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Authors: De Simone, Gabriele* 
Lucchetti, Carlo* 
Pompilj, Francesca* 
Galli, Gianfranco* 
Tuccimei, Paola* 
Curatolo, Pierpaolo* 
Giorgi, Riccardo* 
Title: Soil radon survey to assess NAPL contamination from an ancient spill. Do kerosene vapors affect radon partition ?
Journal: Journal of Environmental Radioactivity 
Series/Report no.: /171 (2017)
Issue Date: 27-Feb-2017
DOI: 10.1016/j.jenvrad.2017.02.014
Keywords: Soil radon
NAPL contamination
Radon de fi cit
Subject Classification04.04. Geology 
05.04. Instrumentation and techniques of general interest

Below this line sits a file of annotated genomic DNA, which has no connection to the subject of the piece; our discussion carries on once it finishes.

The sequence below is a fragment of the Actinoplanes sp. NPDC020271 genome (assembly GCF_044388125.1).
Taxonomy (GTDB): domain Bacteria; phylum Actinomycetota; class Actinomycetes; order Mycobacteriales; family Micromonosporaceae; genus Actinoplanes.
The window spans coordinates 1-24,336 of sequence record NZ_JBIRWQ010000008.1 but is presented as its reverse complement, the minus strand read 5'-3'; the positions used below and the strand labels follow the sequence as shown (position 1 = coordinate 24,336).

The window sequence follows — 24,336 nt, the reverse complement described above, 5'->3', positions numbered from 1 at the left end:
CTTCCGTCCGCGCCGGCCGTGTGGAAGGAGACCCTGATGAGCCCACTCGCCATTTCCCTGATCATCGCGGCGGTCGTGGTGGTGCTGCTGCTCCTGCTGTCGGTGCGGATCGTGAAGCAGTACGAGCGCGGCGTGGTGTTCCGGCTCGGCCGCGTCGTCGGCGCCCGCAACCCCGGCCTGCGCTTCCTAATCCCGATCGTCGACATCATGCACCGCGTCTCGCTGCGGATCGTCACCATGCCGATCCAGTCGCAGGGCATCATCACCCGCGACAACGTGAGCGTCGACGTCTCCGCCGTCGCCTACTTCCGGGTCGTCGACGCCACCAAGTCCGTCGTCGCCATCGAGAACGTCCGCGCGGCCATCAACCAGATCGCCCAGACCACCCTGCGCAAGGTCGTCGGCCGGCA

Abstract: A soil radon-deficit survey was carried out in a site polluted with kerosene (Rome, Italy) in winter 2016 to assess the contamination due to the NAPL residual component in the vadose zone and to investigate the role of the vapor plume. Radon is indeed more soluble in the residual NAPL than in air or water, but laboratory experiments demonstrated that it is also preferentially partitioned in the NAPL vapors that transport it and may influence soil radon distribution patterns. Specific experimental configurations were designed and applied to a 31-station grid to test this hypothesis; two RAD7 radon monitors were placed in-series and connected to the top of a hollow probe driven up to 80-cm depth; the first instrument was directly attached to the probe and received humid soil gas, which was counted and then conveyed to the second monitor through a desiccant (drierite) cylinder capturing moisture and eventually the NAPL volatile component plus the radon dissolved in vapors. The values from the two instruments were cross-calibrated through specifically designed laboratory experiments and compared. The results are in agreement within the error range, so the presence of significant NAPL vapors, eventually absorbed by drierite, was ruled out. This is in agreement with low concentrations of soil VOCs. Accordingly, the radon-deficit is ascribed to the residual NAPL in the soil pores, as shown very well also by the obtained maps. Preferential areas of radon-deficit were recognised, as in previous surveys. An average estimate of 21 L (17 Kg) of residual NAPL per cubic meter of terrain is provided on the basis of original calculations, developed from published equations. A comparison with direct determination of total hydrocarbon concentration (23 kg per cubic meter of terrain) is provided.
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